Instead, the players are dreaming of achieving something special. There are the veterans George Pilkington and Danny Whitaker. "They have a great attitude to the game and it rubs off on the rest," says Askey. David Fitzpatrick has emerged as "a really good footballer" and Elliott Durrell has been particularly good of late. "If he's not making a goal he's scoring one."
Then there's Scott Wilson, the top scorer and the man who netted that late goal against Maidenhead. "He and Tyrone Marsh share a house and they also play up front together," adds Askey. "They have hit it off and I think that has helped them to settle. If people are comfortable it helps on the park and we obviously have a good atmosphere going."
The manager is also keen to point out the unsung heroes. Sponsors have stuck by the club. Shay Given helps out for free. Rae Ingram, the ex-Manchester City defender turned fireman, does so too. Goalkeeper coach Bill Gorton lives locally, giving up his time for nothing more than expenses. "The club is unbelievably lucky to have people like this," says Askey.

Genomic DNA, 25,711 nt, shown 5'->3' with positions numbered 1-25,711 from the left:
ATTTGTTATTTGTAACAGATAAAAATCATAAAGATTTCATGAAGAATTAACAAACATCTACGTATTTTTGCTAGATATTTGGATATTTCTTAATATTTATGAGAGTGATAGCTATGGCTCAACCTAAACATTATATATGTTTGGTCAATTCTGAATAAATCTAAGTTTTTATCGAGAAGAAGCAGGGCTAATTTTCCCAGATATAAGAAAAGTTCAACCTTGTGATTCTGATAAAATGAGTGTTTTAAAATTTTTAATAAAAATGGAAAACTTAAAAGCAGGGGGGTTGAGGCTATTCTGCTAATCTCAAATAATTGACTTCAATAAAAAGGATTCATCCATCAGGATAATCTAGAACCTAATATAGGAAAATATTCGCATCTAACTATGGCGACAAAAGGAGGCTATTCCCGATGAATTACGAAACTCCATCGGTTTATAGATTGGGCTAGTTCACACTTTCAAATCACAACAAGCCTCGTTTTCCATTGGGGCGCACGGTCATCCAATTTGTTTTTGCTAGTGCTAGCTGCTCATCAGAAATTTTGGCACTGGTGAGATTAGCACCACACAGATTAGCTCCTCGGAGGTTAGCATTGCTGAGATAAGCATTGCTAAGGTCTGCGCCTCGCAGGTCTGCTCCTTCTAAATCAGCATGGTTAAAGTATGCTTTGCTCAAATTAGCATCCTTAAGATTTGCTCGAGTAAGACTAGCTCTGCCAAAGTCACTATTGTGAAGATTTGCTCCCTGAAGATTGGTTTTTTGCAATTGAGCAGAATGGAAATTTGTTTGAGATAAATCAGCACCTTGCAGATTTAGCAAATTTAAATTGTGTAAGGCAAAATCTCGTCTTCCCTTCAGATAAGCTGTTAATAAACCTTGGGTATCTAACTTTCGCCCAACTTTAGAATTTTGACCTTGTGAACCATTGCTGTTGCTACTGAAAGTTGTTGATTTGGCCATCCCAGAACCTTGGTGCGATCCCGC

But what becomes obvious as the Macclesfield boss continues to list the people responsible for the club's remarkable season is that it is not luck. One man is at the heart of it all. It is Askey - Sir John Askey to many supporters - a man whose association with the club dates back to 1984, who is the one keeping this show on the road. He has seen it all here.
He was in the side that won promotion to the Conference in 1987 and he was still there when they got to the Football League a decade later before reaching the third tier at the very first attempt. "We were a typical Northern Premier team," he says. "Then we were playing against Manchester City, Fulham, Stoke and Burnley. It was ridiculous really.